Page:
4-aminobiphenyl (21.52 g, 0.1274 mol) and sodium bicarbonate (10.7 g, 0.1274 mol) were placed under a nitrogen atmosphere and heated at 130-150 C. for 3 hours to remove water. Then, 1-chloro-2-nitrobenzene (20.1 g, 0.128 mol) was added and the mixture was heated at 185-195 C. overnight. The mixture was cooled. Dichloromethane and acidic water were added and the layers were separated. The organic layer was washed with water, dried over sodium sulfate and concentrated to give a dark brown solid. The solid was dissolved in a minimal amount of dichloromethane:hexane (1:1) mixture and passed through a silica gel column using dichloromethane:hexane (1:1) as eluent. After removal of solvents, the crude red product was then recrystalized from acetonitrile to give 2-(N-biphenyl)-1-nitrobenzene as red needle crystals weighing 18.14 g in a yield of 49%.

Example 2

Synthesis of N-biphenyl-1,2-phenylenediamine

The material of Example 1, 2-(N-biphenyl)-nitrobenzene (10.22 g, 0.0352 mol) was dissolved in 135 ml of methanol. To this solution was added 1.39 g Norit and 0.58 g ferric chloride hexahydrate. This mixture was placed under nitrogen and heated to reflux. After 20 min, hydrazine (19.1 ml, 0.5969 mol) was added slowly over 45 minutes and the mixture continued to heat at reflux for 12 hrs. The solution was cooled to room temperature and then filtered. The norit was washed with dichloromethane. The filtrate was evaporated and the crude product was dissolved in dichloromethane. After washing with water, the organic layer was dried over sodium sulfate and concentrated to give 9.0 g of N-biphenyl-1,2-phenylenediamine as a white solid in a yield of 98.3%.

Example 3

Synthesis of 1-(N-biphenyl)-2- N'-(2'-methoxy-phenylamino)! benzamide

The material of Example 2, N-biphenyl-1,2-phenylenediamine (7.0 g, 0.0269 mol) was dissolved in 27 ml N-methyl-2-pyrrolidinone (NMP) and o-anisoyl chloride (4.6 g, 0.0269 mol) was then added to the solution at room temperature under nitrogen. The reaction mixture was stirred for 3 hours at room temperature and then the reaction temperature was increased to 50 C. for 30 min. After cooling the solution was poured to 100 ml of cool water with stirring. The resulting precipitates were filtered and washed with water to give 10.4 g of product in a yield of 98%.

Example 4

Synthesis of o-(1-biphenyl-2-benzimidazolyl) phenol

The material of Example 3, 1-(N-biphenyl)-2- N'-(2'-methoxyphenylamino) benzamide (9.8 g, 0.0249 mol) was heated in a 100 ml round bottom flask at 220 C. under 0.3 atm. nitrogen pressure for about 5 hours. After starting material was completely converted to product (checked by TLC), the reaction was cooled to 100 C. and 15.86 g of pyridine hydrochloride was added and the solution was then heated to reflux (around 200-210 C.) for 4 hours. The reaction was cooled to room temperature and then dissolved in dichlorometane. Pyridine chloride was removed by washing with water. The methylene chloride solution was passed through a silica gel column using methylene chloride as eluent to remove the dark-brown colorants. After removal of solvents the product was heated in ethanol. After cooling to room temperature, the mixture was filtered to give 7.06 g of product as a brown solid for a yield of 78.4%.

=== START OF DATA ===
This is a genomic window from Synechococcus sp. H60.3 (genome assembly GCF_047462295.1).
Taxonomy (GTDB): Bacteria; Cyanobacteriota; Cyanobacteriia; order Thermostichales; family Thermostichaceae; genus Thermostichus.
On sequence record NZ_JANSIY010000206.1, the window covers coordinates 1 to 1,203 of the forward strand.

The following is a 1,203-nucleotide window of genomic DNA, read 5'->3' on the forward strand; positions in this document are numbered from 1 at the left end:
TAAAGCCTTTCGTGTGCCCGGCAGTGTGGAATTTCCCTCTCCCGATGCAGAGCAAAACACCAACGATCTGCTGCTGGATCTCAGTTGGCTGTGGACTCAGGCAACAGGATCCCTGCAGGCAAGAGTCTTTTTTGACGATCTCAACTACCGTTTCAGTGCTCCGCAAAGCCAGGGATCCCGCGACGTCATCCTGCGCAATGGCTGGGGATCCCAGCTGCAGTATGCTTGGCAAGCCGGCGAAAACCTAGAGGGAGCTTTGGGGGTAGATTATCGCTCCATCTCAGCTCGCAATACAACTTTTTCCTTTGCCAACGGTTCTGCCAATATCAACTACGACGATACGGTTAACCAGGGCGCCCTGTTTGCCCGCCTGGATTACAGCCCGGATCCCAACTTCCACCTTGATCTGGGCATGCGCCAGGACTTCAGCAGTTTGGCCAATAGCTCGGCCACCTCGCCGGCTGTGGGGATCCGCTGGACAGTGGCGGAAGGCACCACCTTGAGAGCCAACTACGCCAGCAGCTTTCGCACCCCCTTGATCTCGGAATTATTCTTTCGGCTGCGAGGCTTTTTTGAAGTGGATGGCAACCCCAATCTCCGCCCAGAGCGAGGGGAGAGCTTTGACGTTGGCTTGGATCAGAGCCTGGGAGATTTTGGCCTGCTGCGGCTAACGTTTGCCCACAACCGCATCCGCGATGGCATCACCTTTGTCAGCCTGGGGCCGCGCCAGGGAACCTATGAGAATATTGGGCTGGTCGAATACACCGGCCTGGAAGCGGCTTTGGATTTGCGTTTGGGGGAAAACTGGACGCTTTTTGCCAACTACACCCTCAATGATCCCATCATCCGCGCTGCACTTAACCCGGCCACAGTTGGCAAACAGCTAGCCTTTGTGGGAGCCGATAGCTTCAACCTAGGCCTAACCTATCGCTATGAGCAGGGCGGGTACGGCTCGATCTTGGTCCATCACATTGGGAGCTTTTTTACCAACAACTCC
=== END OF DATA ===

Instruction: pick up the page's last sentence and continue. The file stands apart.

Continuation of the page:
Example 5

Synthesis of tris- 2-(2'-hydroxyphenyl)-1-biphenyl-1Hbenzimidazolate! aluminum Al(BPBI)3 ! Compound II-01 where n=3, M=Al)

The material of Example 4 o-(1-biphenyl-2-benzimidazolyl) phenol (2.0 g, 5.525 mmol) was prepared and dissolved in 70 ml toluene. Then, triisobutyl aluminum (1.75 ml, 1.84 mmol, d=0.848, 25 wt. % (1.0M) soln.) was added and the mixture was heated to reflux. After 20 minutes, a white solid precipitated out of solution and the mixture was allowed to reflux for an additional 3 hours. After cooling to room temperature the mixture was filtered and washed with cold toluene to give 1.99 g of white solid product in a yield of 97.6%.

Example 6

Synthesis of 1-(N-phenyl)-2- N'-(2'-methoxyphenylamino)!benzamide

To a solution of N-phenyl-1,2-phenylenediamine (9.2 g, 0.05 mol) in 50 mL of N-methyl pyrrolidinone was gradually added o-anisonyl chloride (8.5 g, 0.05 mol) by syringe at room temperature under nitrogen. The reaction mixture was stirred at room temperature for two hours and then the reaction temperature was raised to 50 C. for another half hour. After cooling to room temperature the reaction mixture was poured into 200 ml of cool water with stirring. The resulting precipitates were filtered and washed with water. After drying, the 1-(N-phenyl)-2- N-(2'-methoxy-phenylamino)!benzamide was collected and weighed 15.2 g in a yield of 96%.

Example 7

Synthesis of o-(N-phenyl-2-benzimidazolyl) phenol Method A